Other than that small bit, INCREDIBLE article! Thanks so much!

    • Thank you! We’re really pleased that our post was useful for your school work. Brilliant.

  5. Hey, great overview here. I will definitely share this with my clients, small arts organizations and individual artists in NYC, who make good work and have a concept of what’s expected… in terms of marketing. BUT (that’s a big one), they often have no concept of strategy – a strategy that’s not canned, but unique to their projects. Looking forward to more of your posts.

  6. I definitely agree that having a solid strategy could potentially lead to great business realizations. However, I think the strategy shouldn’t be set in stone. It should have a potential path with the possibility of variations depending on how users interact/buy the product/service.

    Also, with experience one can get more agile in choosing the right path/strategy, however the market is so unpredictable at times that we have to be lean in taking the right path at any given time.

    With that said, I always like to draw a strategy or I’d like to call it a success-path. In other words A leads to B leads to C, etc. But, always (and I cannot stress it enough) we leave room for the unknown, happy accidents, and surprises within the scope of global planning.

    Great article & thanks for sharing.

    Cheers.

    • It would be pretty hard to have an effective strategy if you were constantly changing it. That is why spending the time to research and identify the strategy is so important. Because it is the base of everything you build off of, shifting the base can have a dramatic impact on the rest of the site.

      ie: The user goals and site objectives drive everything else from the information architecture, navigation, design, functionality, etc… you change the user goals and site objectives and everything else should shift around it.

  7. I read this quote last week, and it sums up strategy for me. “Discipline is remembering what you want.” – David Campbell (Saks 5th Avenue)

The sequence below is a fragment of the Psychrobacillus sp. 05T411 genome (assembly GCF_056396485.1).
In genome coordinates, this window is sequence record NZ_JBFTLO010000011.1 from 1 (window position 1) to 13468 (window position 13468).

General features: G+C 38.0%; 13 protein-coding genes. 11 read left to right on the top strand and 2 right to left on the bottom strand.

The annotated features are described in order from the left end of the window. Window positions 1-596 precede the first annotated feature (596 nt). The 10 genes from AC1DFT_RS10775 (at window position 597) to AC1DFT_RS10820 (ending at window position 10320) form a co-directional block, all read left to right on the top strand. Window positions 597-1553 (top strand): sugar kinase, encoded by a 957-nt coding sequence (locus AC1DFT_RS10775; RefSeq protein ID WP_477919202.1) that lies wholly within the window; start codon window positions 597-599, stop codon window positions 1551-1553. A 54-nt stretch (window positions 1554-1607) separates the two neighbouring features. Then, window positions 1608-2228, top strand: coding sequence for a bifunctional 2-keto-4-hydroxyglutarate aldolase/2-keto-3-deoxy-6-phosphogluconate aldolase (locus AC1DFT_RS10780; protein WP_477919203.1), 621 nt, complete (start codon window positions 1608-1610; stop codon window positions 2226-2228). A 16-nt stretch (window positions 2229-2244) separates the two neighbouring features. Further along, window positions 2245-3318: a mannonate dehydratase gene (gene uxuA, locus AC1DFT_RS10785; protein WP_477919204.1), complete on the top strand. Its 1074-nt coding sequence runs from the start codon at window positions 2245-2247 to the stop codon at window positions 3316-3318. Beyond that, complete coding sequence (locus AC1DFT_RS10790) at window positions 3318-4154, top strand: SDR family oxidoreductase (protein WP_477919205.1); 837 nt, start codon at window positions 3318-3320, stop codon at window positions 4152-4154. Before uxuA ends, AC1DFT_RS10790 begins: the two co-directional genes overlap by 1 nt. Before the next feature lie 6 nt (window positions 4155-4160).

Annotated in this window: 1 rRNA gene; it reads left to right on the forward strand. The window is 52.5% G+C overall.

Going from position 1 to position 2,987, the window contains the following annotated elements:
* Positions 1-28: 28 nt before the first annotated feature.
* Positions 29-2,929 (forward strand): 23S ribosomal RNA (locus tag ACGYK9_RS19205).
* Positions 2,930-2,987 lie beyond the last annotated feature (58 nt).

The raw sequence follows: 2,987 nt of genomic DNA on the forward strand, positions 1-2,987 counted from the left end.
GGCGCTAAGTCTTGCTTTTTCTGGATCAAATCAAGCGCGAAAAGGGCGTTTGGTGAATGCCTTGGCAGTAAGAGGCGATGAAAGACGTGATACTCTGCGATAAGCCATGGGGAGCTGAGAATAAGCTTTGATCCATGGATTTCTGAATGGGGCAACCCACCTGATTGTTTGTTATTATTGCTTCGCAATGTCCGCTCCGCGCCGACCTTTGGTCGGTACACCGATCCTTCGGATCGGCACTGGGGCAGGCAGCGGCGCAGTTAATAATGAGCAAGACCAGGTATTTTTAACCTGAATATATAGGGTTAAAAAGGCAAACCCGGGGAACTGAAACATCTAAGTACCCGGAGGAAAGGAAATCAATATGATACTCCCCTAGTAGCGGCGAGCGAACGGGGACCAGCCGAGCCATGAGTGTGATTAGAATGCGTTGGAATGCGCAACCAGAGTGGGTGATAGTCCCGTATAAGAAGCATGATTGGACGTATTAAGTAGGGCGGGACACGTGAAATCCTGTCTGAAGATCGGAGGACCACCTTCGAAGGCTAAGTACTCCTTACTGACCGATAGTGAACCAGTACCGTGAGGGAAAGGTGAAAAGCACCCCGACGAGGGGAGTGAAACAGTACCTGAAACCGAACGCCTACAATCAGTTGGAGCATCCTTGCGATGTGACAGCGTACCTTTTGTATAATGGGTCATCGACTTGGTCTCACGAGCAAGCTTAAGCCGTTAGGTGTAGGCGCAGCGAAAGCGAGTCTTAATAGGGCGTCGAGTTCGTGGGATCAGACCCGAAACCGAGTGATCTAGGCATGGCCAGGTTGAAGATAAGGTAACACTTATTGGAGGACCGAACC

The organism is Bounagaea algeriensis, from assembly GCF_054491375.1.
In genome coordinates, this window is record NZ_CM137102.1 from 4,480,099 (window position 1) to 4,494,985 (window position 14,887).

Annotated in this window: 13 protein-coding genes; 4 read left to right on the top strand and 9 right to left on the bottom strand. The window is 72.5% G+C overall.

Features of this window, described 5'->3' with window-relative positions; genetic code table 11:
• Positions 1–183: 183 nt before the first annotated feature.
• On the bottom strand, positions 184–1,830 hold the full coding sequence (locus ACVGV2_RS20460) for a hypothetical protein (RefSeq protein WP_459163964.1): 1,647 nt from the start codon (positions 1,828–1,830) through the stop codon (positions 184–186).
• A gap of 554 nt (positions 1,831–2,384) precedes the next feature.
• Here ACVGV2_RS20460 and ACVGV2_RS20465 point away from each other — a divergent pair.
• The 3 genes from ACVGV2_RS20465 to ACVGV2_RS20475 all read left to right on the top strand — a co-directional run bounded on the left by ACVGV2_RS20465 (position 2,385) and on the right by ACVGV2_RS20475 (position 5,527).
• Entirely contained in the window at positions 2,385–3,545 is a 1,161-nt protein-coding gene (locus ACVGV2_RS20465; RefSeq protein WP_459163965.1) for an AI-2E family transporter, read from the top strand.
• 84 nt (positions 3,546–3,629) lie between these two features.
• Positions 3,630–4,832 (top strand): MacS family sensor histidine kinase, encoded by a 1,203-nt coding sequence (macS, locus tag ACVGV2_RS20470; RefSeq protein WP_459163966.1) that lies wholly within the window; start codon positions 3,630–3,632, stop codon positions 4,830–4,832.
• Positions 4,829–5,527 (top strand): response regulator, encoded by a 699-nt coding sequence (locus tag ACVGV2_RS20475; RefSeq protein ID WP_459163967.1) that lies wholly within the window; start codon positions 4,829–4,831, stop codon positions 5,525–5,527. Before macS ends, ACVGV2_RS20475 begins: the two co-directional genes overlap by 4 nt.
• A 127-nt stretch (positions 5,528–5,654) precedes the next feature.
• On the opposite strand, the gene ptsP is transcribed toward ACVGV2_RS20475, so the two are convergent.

It’s all good and well having your plan, but sticking to it is where I think clients often falter. Perhaps it’s because the plan wasn’t well thought out to begin with? Perhaps too many cooks spoiled the broth? Be that as it may, we have to help our clients find a plan and help them stick to it.

    • Hej Darryl,

      In our experience there are two main reasons for clients beginning to stray from an approved strategy.

      1) It was not tied to their goals as a business, after all.
      2) The plan did not have the internal backing it needed.

      A combination of the two is not uncommon. We agree with you that we always need to help our clients not only find the right plan, but also stick to it. We can achieve this by providing education, supporting them internally, offering alternative points of view, and also by challenging their assertions along the way. A friendly devil’s advocate is a good thing to have on board.

      • As said, great article, but I have to differ on the 5 points you say all strategy has to have.

        I reach the end goal in a different way, which I’ve found the client’s tend to understand better. Client = WHO? are you (About us), WHAT? do you do (Services, products, etc), HOW? do users get hold of you (Contact us). Users = WHO? are they (User personas), WHAT? do they do on the site (User scenarios), HOW? did they get there (Search, Social media, Direct, etc). The answers reach the same conclusions, but in a different way.

        I always find there’s a difference between what the client wants to say and what the users want, and as a strategist it is important for us to show the client how important the users are.

        Living in Sweden now and learning the difference in how client’s think in this part of the world has also changed my working model.

  8. This is the first time I ever hear of the term “Strategy Stage” in Project Management. I think the term is similar to the Project Identification Stage ( http://www.pmhut.com/project-identification ) as the latter happens prior to the project initiation and the project planning phase. I think the basic point of strategy is about prioritization based on the needs of the company/organization.

    PS: Your blog’s design is very cool.